The MoD said in December 2018 that construction of the first submarine was on schedule and within budget.[24] In April 2021, The Sunday Times reported that delays on the Astute class submarines may impact the Dreadnought class, which will be built in the same dock hall. Related concerns are a 19 month delay to an extension of the Barrow facility and a five year delay to a Rolls-Royce factory which will build the nuclear reactors.[25] However, the Ministry of Defence commented that "the Dreadnought programme remains on track to deliver to schedule, with the first in class expected to enter service in the early 2030s."[25]

Boats of the class[edit]

Name Builder Steel cut Launched Commissioned Status
Dreadnought BAE Systems Submarines,
6 October 2016[26] Expected early 2030s Under construction
Valiant September 2019 Under construction
Warspite Announced
King George VI Announced

See also[edit]


  1. ^ a b "Successor submarine programme: factsheet". MoD. Retrieved 1 March 2016.
  2. ^ "HMS Audacious: 6 Feb 2020: UIN 10350 Hansard Written Answers". UK Parliament.
  3. ^ "Dreadnought". BAE Systems.
  4. ^ "The Future of the United Kingdom's Nuclear Deterrent, Factsheet 4 The Current System" (PDF). Gov.uk. December 2006. Retrieved 20 September 2015.
  5. ^ Vanguard class Military-Today.com. Retrieved 21 July 2018.
  6. ^ "Supporting the UK's deterrent". AWE. Retrieved 1 March 2016.
  7. ^ "New Successor Submarines Named" (Press release). Gov.uk. 21 October 2016. Retrieved 21 October 2016.
  8. ^ "First of Barrow's new Successor submarines given historically celebrated name". North West Evening Mail. 21 October 2016. Retrieved 21 October 2016.
  9. ^ "Defence Secretary announces £400m investment for nuclear-armed submarines" (Press release). Ministry of Defence. 6 December 2018. Retrieved 6 December 2018.
  10. ^ "Defence Secretary praises 50 years of nuclear service as new submarine is named" (Press release). Ministry of Defence. 3 May 2019. Retrieved 3 May 2019.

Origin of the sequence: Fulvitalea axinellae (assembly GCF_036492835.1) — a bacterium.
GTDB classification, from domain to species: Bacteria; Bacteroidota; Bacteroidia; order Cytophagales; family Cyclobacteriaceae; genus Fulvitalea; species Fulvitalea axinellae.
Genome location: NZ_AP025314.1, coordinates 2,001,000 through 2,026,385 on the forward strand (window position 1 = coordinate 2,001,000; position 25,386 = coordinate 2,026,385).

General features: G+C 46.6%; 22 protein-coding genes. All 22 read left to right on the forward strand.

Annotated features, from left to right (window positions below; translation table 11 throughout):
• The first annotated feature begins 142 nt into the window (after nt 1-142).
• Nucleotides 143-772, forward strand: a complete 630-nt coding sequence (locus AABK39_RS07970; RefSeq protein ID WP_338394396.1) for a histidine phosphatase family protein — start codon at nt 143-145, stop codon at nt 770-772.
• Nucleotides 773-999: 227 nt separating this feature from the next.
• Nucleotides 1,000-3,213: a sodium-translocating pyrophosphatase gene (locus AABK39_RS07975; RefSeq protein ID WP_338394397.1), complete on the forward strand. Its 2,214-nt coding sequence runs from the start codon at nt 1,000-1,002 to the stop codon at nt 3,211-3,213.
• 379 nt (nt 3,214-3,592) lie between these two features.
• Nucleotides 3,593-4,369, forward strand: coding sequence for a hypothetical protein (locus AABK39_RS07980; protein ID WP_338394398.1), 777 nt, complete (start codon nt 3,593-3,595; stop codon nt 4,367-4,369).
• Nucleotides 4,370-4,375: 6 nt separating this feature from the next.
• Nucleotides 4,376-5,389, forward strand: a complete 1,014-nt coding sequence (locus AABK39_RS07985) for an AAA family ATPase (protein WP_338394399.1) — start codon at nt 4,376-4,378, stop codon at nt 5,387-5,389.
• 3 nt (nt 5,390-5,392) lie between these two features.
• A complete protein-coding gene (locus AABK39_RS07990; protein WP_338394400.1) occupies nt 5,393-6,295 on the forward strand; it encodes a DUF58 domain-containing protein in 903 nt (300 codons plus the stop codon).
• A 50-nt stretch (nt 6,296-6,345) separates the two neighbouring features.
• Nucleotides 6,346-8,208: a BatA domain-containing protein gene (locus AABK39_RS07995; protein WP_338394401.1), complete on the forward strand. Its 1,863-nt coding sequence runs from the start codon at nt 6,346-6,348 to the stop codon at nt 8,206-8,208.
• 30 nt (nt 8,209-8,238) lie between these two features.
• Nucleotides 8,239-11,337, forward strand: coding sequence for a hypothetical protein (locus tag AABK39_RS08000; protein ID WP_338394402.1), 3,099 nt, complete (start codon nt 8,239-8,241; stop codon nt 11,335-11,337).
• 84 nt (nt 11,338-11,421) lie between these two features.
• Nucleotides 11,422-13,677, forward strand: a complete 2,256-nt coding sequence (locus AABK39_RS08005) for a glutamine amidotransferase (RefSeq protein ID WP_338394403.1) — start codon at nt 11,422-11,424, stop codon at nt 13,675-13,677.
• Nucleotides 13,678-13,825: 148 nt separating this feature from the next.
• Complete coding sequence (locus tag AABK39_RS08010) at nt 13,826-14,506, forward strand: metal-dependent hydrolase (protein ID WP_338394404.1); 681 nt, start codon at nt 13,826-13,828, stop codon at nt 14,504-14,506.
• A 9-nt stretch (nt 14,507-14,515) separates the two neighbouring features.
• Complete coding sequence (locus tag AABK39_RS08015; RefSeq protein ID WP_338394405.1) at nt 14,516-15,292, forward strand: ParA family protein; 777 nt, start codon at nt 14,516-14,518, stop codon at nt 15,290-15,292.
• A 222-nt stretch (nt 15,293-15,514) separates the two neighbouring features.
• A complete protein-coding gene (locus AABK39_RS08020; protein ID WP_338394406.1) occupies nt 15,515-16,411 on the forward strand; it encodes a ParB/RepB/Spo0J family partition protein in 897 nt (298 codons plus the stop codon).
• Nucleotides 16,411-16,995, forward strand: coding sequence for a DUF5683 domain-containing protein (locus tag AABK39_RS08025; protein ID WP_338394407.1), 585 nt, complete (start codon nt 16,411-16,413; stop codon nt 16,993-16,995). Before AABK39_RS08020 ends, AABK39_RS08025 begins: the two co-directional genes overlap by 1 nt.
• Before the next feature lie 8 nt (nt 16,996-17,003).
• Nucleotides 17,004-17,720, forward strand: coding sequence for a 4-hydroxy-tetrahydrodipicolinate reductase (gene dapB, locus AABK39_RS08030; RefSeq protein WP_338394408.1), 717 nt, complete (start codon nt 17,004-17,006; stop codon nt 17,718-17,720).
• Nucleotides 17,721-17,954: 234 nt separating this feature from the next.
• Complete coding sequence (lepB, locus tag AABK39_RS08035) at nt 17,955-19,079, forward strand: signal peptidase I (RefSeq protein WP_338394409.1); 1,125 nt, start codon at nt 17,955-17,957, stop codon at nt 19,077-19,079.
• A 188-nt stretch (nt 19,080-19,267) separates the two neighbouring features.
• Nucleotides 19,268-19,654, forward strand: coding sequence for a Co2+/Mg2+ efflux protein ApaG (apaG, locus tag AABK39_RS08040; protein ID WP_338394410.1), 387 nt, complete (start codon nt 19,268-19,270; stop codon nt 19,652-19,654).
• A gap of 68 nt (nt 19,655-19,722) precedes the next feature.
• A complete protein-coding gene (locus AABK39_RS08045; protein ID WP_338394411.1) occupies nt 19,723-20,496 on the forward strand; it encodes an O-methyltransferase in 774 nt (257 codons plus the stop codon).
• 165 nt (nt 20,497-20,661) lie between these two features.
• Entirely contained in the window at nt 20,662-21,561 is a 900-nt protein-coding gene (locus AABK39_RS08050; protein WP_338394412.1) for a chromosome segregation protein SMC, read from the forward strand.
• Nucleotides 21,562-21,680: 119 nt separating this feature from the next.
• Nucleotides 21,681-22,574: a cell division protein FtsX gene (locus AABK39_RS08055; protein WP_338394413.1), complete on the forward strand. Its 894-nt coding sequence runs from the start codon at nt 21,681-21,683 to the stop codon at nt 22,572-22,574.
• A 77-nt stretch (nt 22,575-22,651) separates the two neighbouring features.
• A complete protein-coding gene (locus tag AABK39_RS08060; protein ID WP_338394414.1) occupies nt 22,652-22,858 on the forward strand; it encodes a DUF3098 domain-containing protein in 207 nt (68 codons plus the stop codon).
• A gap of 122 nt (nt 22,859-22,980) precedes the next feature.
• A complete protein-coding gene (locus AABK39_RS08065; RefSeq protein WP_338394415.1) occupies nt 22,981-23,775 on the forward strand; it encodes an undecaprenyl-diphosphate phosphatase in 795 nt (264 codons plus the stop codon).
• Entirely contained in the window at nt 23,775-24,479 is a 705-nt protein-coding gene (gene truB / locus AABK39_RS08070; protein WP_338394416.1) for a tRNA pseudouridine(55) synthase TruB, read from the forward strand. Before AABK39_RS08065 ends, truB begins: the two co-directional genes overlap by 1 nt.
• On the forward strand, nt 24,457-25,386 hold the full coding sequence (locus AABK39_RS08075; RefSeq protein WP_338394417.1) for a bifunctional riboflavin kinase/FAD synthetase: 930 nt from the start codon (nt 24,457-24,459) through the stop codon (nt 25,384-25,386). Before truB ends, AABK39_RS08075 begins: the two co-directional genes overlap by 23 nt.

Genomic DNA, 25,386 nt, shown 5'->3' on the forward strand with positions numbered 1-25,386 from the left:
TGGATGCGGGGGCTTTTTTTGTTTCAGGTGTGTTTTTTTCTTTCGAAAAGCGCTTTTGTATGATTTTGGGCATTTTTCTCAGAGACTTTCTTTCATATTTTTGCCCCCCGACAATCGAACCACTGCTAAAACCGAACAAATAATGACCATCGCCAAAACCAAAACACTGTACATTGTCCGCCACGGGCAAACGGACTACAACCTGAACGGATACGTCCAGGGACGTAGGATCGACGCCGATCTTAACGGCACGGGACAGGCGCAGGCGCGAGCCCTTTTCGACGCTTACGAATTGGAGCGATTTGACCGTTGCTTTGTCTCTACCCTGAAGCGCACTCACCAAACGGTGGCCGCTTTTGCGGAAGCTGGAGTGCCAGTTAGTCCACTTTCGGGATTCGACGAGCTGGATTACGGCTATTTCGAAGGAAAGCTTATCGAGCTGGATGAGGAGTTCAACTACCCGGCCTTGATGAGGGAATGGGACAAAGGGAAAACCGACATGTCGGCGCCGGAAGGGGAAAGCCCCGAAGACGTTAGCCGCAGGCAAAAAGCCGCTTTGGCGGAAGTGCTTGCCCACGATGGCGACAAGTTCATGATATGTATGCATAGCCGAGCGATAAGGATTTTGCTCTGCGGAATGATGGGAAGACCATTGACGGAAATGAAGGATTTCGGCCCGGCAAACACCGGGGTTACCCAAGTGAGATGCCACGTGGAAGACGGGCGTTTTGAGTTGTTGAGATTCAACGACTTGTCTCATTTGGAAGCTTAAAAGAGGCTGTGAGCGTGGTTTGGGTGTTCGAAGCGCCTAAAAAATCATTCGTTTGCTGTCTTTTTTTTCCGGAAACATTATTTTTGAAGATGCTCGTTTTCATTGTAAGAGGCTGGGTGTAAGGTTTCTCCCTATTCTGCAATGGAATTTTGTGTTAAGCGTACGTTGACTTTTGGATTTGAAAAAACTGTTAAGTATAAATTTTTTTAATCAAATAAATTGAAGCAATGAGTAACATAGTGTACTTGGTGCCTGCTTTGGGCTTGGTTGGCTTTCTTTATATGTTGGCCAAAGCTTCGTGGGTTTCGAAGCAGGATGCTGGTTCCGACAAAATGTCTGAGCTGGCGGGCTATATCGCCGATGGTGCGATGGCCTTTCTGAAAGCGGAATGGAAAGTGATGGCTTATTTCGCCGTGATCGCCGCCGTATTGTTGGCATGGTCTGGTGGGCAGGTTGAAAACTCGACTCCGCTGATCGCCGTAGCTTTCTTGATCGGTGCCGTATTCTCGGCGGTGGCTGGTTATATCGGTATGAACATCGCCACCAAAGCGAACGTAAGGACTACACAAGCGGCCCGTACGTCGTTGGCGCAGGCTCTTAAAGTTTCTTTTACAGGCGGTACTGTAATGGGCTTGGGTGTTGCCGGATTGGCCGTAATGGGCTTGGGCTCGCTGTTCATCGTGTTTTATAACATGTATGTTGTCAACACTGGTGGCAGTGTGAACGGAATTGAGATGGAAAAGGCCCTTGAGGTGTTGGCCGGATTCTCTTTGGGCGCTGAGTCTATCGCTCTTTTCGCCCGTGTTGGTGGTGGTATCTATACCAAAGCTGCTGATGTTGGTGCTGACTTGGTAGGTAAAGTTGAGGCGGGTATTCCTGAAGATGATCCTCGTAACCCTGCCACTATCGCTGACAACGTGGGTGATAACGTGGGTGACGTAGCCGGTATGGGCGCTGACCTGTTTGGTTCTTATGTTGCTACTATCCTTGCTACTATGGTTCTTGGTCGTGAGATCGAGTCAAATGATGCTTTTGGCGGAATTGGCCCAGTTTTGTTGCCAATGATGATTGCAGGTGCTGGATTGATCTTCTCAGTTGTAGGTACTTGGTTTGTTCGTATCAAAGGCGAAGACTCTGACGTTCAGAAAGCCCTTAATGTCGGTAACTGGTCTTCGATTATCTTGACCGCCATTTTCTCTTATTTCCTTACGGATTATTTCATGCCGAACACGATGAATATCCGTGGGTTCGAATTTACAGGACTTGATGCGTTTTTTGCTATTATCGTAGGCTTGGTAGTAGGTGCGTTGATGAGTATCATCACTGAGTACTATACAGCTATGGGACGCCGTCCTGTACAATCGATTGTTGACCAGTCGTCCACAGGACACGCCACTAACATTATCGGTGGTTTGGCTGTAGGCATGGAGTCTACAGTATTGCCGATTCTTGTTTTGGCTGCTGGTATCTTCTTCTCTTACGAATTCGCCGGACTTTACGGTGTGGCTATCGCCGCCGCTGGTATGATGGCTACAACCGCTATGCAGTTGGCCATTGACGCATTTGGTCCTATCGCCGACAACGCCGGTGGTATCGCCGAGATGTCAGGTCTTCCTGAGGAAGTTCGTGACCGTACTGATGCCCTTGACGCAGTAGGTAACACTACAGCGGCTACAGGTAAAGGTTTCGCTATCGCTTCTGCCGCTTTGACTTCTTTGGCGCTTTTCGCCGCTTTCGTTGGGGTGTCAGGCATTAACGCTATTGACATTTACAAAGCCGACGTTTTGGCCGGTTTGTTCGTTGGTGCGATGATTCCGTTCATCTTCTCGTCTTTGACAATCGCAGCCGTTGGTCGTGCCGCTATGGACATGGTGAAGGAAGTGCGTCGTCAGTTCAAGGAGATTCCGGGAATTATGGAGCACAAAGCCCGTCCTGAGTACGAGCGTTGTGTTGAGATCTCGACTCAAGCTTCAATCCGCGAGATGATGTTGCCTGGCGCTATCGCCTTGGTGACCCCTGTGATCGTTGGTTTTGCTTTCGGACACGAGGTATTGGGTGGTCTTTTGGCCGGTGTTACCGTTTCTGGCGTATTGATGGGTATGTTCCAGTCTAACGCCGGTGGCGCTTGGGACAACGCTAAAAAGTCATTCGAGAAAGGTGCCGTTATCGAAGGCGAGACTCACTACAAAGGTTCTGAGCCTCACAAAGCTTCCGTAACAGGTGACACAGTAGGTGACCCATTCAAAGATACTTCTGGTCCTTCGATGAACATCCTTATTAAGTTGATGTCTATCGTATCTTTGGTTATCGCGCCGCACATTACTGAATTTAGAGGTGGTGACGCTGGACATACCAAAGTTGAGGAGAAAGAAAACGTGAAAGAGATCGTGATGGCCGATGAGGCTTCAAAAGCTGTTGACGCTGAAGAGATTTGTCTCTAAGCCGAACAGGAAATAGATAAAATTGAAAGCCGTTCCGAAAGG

11. ^ "The Future of the UK's Strategic Nuclear Deterrent" (PDF). House of Commons Defence Committee. 30 June 2006. Archived from the original (PDF) on 6 February 2007. Retrieved 1 December 2006.
  12. ^ "The Future of the UK's Strategic Nuclear Deterrent: the White Paper" (PDF). House of Commons Defence Committee. 7 March 2007. Retrieved 15 March 2007.
  13. ^ "Annex A: Making Trident more usable and more threatening". Select Committee on Defence Written Evidence. Greenpeace. 20 June 2006. Retrieved 2 June 2012 – via House of Commons.
  14. ^ "National Security Strategy and Strategic Defence and Security Review 2015 A Secure and Prosperous United Kingdom" (PDF). gov.uk. 23 November 2015. Retrieved 17 November 2018.
  15. ^ "Securing Britain in an Age of Uncertainty: The Strategic Defence and Security Review" (PDF). HM Government. 19 October 2010. Retrieved 17 November 2018.
  16. ^ "Conservative Party Manifesto 2015" (PDF). Conservative Party. p. 77. Retrieved 16 May 2015.
  17. ^ Mills, Claire (13 August 2013). "Update on the Trident Successor Programme - Commons Library Standard Note". Standard Notes. House of Commons Library. Retrieved 21 June 2014.
  18. ^ "Britain denies report nuclear deterrent to cost 167 billion pounds". Reuters. 10 November 2015. Retrieved 7 March 2018.
  19. ^ "Trident debate to top CND agenda". BBC News. 14 October 2006. Retrieved 1 December 2006.
  20. ^ "Unions oppose replacing Trident". BBC News. 13 September 2006. Retrieved 1 December 2006.
  21. ^ "Successor submarine shipyard gets £300m investment". BBC News. 13 March 2014. Retrieved 21 June 2014.
  22. ^ "Defence Secretary announces massive £2.5bn investment in UK nuclear submarines". Gov.UK. Retrieved 15 May 2018.
  23. ^ Ministry of Defence nuclear programme (PDF). Committee of Public Accounts (Report). UK Parliament. 10 September 2018. HC 1028. Retrieved 21 September 2018.
  24. ^ "UK Dreadnought submarine programme within budget and on track, says latest MoD report".
  25. ^ a b Collingridge, John (25 April 2021). "Are Britain's nuclear subs slipping below the waves?; First they were due in 2024, then 2028, then 'the 2030s'. Doubts are mounting over the new Trident boats". The Sunday Times.
  26. ^ "Building begins on new nuclear submarines". Royal Navy. 6 October 2016. Retrieved 7 December 2018.

Further reading[edit]